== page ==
JpGU-AGU Joint Meeting 2017

Presentation information

[EJ] Oral

S (Solid Earth Sciences) » S-CG Complex & General

[S-CG71] [EJ] Ocean Floor Geoscience

Wed. May 24, 2017 3:30 PM - 5:00 PM 201A (International Conference Hall 2F)

convener:Kyoko Okino(Atmosphere and Ocean Research Institute, The University of Tokyo), Chairperson:Seiichi Miura(Japan Agency for Marine-Earth Science and Technology), Chairperson:Yuki Sato(Graduate School of Science, Tohoku University)

4:45 PM - 5:00 PM

[SCG71-06] Development of the autonomous BBOBS-NX (NX-2G) : preliminary test report

*Hajime Shiobara1, Aki Ito2, Hiroko Sugioka3, Masanao Shinohara1 (1.Earthquake Research Institute, University of Tokyo, 2.D-EARTH, Japan Agency for Marine-Earth Science and Technology, 3.Graduate School of Science, Kobe University)

Keywords:ocean bottom seismometer, broadband seismology, instrument development

We have developed the broadband ocean bottom seismometer (BBOBS) and its new generation system (BBOBS-NX), and, with them, several practical observations have been performed to create and establish a new category of the ocean floor broadband seismology, since 1999. Now, our BBOBS and BBOBS-NX data is proved to be at acceptable level for broadband seismic analyses. Especially, the BBOBS-NX is able to obtain the low noise horizontal data comparable to the land station in periods longer than 10 s, which is adequate for modern analyses of the mantle structure. Moreover, the BBOBS(T)-NX is under practical evaluation for the mobile tilt observation at the seafloor, which will enable dense geodetic monitoring by its mobility and low cost.
The BBOBS-NX system is a powerful tool for ocean bottom seismic studies, although, the current system has intrinsic limitation in opportunity of observations due to the necessary use of the submersible vehicle for the deployment and recovery. If we can use this system at almost any kind of vessels, like as the BBOBS (self pop-up system), it should lead us a true breakthrough of ocean bottom observations in geodynamics. Hereafter, we call the new autonomous BBOBS-NX as NX-2G in short. There are two main problems to be cleared to realize the NX-2G system. The first one is a tilt of the sensor unit on landing, which is larger than the acceptable limit of the sensor (±8°) in about 50% after our 16 free-fall landings of the BBOBS-NX. As we had no evidence at which moment the tilt occurred, we tried to observe it during the BBOBS-NX landing in 2015 by attaching a video camera and an acceleration logger. This result shows that the tilt on landing would be determined by the final posture of the BBOBS-NX system just before the penetration into the sediment. The second problem is a required force to extract the sensor unit from the sticky sediment, which was about 80 kgf in maximum from several in-situ measurements. This value is not so large to realize the self pop-up recovery system. The function of the NX-2G system is based on 3 stage operations like as the current BBOBS-NX system as shown in the figure. The core mechanism to perform these operations has been developed for the ultra-deep OBS system in 2012, already. It was also examined that we can place any object close to the sensor unit as far as they were mechanically decoupled, in the sense of the seismic band noise induced by the bottom current in 2012, too. Additional glass floats are aimed not only for obtaining large buoyancy to extract of the sensor unit, but also for suppressing the rotation (oscillating tilt) of the main part of the NX-2G system in descending.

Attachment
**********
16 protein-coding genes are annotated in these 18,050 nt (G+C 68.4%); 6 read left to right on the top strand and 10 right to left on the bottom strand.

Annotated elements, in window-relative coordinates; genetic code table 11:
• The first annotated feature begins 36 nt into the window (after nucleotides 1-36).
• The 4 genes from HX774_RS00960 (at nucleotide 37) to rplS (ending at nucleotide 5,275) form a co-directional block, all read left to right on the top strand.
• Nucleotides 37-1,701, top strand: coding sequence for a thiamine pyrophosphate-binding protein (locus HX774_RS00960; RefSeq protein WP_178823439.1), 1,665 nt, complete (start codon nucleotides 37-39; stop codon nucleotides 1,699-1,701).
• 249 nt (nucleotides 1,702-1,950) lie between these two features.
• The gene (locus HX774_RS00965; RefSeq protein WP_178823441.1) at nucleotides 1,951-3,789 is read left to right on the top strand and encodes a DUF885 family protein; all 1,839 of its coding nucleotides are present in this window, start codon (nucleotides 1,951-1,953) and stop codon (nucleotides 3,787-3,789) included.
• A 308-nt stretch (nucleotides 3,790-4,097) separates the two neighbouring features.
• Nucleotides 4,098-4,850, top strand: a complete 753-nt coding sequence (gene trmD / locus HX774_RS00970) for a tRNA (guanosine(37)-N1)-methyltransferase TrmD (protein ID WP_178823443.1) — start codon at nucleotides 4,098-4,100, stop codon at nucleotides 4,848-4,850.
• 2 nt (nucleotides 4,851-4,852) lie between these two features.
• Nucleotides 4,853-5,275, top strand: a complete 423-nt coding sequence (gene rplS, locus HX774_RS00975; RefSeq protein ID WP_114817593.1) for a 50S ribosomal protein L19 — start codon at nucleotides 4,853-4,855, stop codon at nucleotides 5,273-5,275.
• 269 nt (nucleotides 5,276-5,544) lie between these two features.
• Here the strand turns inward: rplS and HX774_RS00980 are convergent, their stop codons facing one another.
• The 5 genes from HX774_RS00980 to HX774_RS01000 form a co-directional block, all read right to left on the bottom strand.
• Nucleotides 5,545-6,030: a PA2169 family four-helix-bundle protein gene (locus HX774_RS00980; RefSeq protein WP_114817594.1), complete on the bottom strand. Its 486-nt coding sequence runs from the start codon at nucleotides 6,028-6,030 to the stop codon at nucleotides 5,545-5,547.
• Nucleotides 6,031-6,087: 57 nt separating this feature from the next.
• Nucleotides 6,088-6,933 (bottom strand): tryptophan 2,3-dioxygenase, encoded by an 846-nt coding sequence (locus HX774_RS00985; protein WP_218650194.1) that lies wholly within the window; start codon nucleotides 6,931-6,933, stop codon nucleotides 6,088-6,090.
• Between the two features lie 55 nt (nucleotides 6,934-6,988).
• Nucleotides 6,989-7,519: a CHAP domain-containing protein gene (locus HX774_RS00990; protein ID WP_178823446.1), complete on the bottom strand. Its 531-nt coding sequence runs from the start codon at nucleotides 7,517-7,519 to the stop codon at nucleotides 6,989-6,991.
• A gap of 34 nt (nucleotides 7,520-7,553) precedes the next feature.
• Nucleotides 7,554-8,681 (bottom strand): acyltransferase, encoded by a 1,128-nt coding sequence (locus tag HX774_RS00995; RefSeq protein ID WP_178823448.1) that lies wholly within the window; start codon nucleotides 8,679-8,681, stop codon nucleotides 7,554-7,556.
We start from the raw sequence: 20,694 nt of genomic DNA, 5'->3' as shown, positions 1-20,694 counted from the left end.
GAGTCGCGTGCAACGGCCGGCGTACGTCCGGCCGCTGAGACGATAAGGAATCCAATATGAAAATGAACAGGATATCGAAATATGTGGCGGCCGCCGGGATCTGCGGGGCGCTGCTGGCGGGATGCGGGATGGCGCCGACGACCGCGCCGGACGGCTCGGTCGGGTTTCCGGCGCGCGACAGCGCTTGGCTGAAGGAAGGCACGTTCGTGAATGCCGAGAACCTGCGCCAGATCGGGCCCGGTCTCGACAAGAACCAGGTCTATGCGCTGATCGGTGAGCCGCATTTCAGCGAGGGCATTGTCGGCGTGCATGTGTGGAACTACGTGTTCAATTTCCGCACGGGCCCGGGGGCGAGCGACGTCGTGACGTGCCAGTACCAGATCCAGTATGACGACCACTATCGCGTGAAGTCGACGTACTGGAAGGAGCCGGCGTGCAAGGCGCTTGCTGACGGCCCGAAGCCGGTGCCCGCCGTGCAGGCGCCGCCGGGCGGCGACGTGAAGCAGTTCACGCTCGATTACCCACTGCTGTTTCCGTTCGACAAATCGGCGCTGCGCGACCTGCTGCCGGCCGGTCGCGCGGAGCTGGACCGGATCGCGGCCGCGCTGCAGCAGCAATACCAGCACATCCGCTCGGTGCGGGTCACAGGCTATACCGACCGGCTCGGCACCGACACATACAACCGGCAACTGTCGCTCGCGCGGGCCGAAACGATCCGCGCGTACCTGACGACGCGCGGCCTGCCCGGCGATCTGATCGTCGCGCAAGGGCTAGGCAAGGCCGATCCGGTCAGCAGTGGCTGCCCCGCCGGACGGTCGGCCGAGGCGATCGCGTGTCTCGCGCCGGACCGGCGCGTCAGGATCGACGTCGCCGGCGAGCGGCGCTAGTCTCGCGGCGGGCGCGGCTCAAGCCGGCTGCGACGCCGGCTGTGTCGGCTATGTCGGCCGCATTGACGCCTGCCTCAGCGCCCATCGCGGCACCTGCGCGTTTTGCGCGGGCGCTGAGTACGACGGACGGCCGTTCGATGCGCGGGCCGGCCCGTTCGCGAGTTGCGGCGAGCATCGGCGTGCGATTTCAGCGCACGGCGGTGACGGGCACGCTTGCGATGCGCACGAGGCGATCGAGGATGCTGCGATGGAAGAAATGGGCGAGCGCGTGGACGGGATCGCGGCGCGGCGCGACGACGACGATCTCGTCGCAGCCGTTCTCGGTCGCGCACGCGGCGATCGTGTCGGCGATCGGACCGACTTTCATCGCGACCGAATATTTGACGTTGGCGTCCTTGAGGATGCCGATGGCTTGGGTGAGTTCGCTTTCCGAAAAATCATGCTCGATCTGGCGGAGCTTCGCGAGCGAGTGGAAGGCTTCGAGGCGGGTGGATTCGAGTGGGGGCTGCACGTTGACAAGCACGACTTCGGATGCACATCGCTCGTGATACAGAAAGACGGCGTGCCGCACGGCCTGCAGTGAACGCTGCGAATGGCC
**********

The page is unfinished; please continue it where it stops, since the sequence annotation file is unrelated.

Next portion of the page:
In Oct. 2016, we made the first in-situ test of the NX-2G system near the observation node (YOB3) of the new off Kamaishi ocean floor cable system by using a ROV, where the water depth is 1570 m. Same as the deployment of the BBOBS-NX in 2015, the video camera and the acceleration logger were equipped with the NX-2G system, and then, it was dropped from the sea surface. The ROV was used to watch the operation of the NX-2G system at the seafloor. The landing looked well with small tilt, and it was examined from the acceleration data in descending. The maximum tilts measured this time was about ±2.5°, whereas that of the BBOBS-NX in 2015 was more than ±12°. So that, the additional glass float effectively worked to suppress the rotation of the main part of this system, which is almost same design as the BBOBS-NX. The extraction of the sensor unit, which had been penetrated well, was also succeeded with the total buoyancy of about 75 kgf, although it took more than 2 minutes to finish the extraction completely. As the final experiment, we will start one-year-long observation of this NX-2G system in this April, with the BBOBS-NX and the BBOBS, to obtain simultaneous data for comparison of the noise level.